Archive for 2009
I was never happy with the last handlebar I made for my KH36 road unicycle. It attached underneath the base of my seat, and despite it being carbon fiber it still flexed quite a bit and I was afraid it would break. It also never felt quite right — I wanted it to be slightly lower, and slightly more forward. On my KH24 geared muni I have a handlebar that attaches to the seat post and has always felt great. Using the seat post wouldn’t work for my KH36, since I’m short and run the seat all the way as low as it can go when using 150mm cranks. In fact, I think I cut down the top tube on the KH36 frame a bit so I could get it extra low.
To work around this problem I made a new version that attaches to the frame and adjusts vertically when I use different cranks.
Here is a picture of the completed setup:
The individual pieces I made mainly from 22.2mm tubes (purchased from Aircraft Spruce) brazed together. The small piece at the bottom is an adapter to attach the brake in the direction that I like. I make the little seat post clamps on my lathe, and trim some fat off of them with the milling machine.
The base attaches to the frame:
The top T goes in, and can be adjusted up and down. I could also replace it if it ever breaks or doesn’t work the way I want.
After the brake is installed:
Top view. Notice that I run a set of bar ends backwards. I use these when riding rough terrain, or for climbing steep hills. I really prefer it to the typical front plastic handle found on nearly ever unicycle.
After I finished making it, I painted it with 2 coats of gray primer, 2 coats of black, and 2 clear coats.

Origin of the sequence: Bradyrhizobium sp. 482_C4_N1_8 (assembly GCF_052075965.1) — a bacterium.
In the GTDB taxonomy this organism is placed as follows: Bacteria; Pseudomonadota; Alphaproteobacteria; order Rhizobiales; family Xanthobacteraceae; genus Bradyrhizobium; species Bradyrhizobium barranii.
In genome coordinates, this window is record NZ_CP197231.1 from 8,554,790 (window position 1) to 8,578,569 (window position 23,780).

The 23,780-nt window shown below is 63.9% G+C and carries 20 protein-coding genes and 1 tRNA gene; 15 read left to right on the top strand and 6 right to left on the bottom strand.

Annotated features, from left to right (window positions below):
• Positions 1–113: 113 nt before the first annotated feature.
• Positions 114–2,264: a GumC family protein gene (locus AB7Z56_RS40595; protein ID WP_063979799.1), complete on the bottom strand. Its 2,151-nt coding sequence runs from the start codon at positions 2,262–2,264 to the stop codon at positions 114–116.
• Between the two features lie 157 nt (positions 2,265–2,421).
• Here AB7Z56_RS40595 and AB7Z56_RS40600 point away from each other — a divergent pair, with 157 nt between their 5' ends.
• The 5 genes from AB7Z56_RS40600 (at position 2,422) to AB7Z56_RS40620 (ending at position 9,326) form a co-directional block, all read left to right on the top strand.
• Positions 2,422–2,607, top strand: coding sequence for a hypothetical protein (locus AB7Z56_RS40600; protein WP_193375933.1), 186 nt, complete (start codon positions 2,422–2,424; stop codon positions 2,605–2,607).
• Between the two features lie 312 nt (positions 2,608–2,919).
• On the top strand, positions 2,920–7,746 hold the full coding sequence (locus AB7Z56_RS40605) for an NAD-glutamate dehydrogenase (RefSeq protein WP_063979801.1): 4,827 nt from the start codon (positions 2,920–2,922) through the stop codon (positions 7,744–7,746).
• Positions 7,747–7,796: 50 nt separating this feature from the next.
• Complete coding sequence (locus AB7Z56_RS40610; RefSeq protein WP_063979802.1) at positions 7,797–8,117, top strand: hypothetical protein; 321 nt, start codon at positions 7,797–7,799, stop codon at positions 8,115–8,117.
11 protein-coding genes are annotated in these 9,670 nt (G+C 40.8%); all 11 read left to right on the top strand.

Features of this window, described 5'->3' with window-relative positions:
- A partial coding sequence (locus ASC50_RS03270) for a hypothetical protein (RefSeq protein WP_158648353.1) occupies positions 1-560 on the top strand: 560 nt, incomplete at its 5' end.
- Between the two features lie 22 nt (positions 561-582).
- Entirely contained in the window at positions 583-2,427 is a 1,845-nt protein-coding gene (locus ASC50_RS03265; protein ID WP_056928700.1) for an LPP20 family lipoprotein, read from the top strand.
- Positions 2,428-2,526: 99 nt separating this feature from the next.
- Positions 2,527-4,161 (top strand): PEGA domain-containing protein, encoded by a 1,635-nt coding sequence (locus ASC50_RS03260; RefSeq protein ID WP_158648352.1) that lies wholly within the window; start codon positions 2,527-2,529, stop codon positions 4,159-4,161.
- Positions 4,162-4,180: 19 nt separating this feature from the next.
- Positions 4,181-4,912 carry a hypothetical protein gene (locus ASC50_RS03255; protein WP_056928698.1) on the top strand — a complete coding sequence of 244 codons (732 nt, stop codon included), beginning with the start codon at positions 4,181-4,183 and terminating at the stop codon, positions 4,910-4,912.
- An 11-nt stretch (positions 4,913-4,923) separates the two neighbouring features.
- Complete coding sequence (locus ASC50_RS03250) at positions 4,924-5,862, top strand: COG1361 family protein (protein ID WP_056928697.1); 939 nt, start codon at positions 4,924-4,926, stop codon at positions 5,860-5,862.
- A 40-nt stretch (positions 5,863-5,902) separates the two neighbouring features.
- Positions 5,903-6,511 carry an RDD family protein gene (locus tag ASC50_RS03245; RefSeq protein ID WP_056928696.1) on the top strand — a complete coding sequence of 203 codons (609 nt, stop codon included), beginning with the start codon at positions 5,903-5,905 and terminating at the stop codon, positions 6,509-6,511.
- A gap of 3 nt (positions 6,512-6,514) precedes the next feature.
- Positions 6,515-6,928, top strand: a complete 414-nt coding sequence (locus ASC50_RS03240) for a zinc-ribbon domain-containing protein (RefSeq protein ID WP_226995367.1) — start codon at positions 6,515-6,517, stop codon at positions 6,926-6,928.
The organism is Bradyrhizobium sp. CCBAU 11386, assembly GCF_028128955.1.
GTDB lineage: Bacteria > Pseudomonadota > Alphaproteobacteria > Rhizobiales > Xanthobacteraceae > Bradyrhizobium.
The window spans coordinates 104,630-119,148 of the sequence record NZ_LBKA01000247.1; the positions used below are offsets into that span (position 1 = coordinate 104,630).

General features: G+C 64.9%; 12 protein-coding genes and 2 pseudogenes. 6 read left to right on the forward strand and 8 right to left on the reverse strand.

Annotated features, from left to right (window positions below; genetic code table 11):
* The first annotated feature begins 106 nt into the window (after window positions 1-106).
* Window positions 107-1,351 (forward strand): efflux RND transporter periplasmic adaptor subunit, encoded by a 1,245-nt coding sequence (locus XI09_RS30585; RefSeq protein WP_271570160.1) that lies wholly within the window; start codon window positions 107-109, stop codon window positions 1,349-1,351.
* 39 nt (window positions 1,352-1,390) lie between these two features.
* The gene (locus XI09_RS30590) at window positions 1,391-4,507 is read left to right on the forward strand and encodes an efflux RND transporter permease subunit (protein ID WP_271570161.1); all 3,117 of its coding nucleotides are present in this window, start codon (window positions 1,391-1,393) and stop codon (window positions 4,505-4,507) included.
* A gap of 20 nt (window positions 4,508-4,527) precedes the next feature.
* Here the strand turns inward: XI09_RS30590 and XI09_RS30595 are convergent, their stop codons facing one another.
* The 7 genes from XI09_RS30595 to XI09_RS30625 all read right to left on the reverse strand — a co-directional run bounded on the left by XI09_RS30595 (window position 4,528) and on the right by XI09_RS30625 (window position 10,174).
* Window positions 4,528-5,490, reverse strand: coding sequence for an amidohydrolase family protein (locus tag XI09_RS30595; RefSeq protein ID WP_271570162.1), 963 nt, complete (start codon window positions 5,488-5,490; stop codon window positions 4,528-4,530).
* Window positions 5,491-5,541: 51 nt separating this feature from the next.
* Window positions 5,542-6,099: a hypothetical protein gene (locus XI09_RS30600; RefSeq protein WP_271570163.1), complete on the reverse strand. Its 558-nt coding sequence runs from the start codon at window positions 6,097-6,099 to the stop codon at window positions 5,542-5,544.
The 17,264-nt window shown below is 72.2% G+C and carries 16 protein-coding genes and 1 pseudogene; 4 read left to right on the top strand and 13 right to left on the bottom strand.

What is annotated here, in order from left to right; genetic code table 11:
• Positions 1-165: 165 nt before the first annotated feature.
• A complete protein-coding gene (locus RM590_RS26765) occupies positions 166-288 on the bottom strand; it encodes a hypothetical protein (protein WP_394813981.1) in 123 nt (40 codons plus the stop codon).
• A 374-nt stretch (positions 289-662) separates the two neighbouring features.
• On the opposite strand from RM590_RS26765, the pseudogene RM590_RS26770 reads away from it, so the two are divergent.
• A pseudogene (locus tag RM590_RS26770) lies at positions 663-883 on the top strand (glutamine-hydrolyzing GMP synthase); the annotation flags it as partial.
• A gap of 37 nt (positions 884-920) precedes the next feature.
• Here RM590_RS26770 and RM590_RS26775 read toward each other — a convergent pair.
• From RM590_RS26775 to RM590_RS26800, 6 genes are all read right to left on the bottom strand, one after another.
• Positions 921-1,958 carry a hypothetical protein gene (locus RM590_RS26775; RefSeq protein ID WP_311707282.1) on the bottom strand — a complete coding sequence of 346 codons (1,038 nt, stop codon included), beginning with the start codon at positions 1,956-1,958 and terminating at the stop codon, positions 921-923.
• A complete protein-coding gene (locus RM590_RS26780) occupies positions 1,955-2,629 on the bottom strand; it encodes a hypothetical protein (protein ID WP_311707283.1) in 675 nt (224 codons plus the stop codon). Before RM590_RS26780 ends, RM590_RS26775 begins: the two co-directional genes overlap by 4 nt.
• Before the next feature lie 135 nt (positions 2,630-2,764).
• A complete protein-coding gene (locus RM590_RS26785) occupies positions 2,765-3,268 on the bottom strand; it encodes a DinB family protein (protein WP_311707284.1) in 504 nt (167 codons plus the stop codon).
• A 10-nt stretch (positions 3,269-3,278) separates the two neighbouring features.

Riding with it is a dream — it is exactly the handlebar I want. In theory I could also use this setup like a “V frame” unicycle, by tilting the seat forwards a lot and dropping the front handlebar post down all the way, but I haven’t tried that yet.
Here is a short video of me (in the back) riding the tandem unicycle with Jason. This was our third try. Click to download the little iPhone 3g movie.
You tube version: Tandem Uni on YouTube
With practice, I’m sure we’ll be able to ride it. Louise and I also tried, but only for a short bit. We were going to work on riding it this past weekend, but she had to go to Shasta for a family emergency.
EDIT: For all the traffic visiting, I recommend watching the Africa Unicycle Video. It is much better!
My last post introducing my Tandem Unicycle originally started out with a step-by-step process of how I built it, but for some reason I lost the post. Here is how I made my tandem uni:
This idea is not my original idea. A few years ago at a “California Mountain Unicycle Weekend” a guy named LobbyBobster on the unicycle forums brought one and I gave it a try with Beau Hoover. Here’s a picture of the creator and their tandem, which looks much nicer than mine!
So, from seeing this uni two years ago and based loosely on this picture I set about making my own for no cost. I already had two old bikes that I got for free, so I was set to begin.
* 2 Unicycle Seats
* 4.5” angle grinder
* MIG welder
* Half round file
I took the wheels off of the old Huffy mountain bikes. One of the two rear wheels was going to become the main unicycle wheel, so I removed the rear cassette and saved the sprockets:
The intent was to weld the two rear halves of the bikes together, utilizing the rear triangle that already exists. I used the sawzall to cut the front half of the bike off:
The rear triangle after I cut it free. Notice that the seat post tube is at an angle — I later cut it off and re-welded it vertical so it would be more “unicycle like”: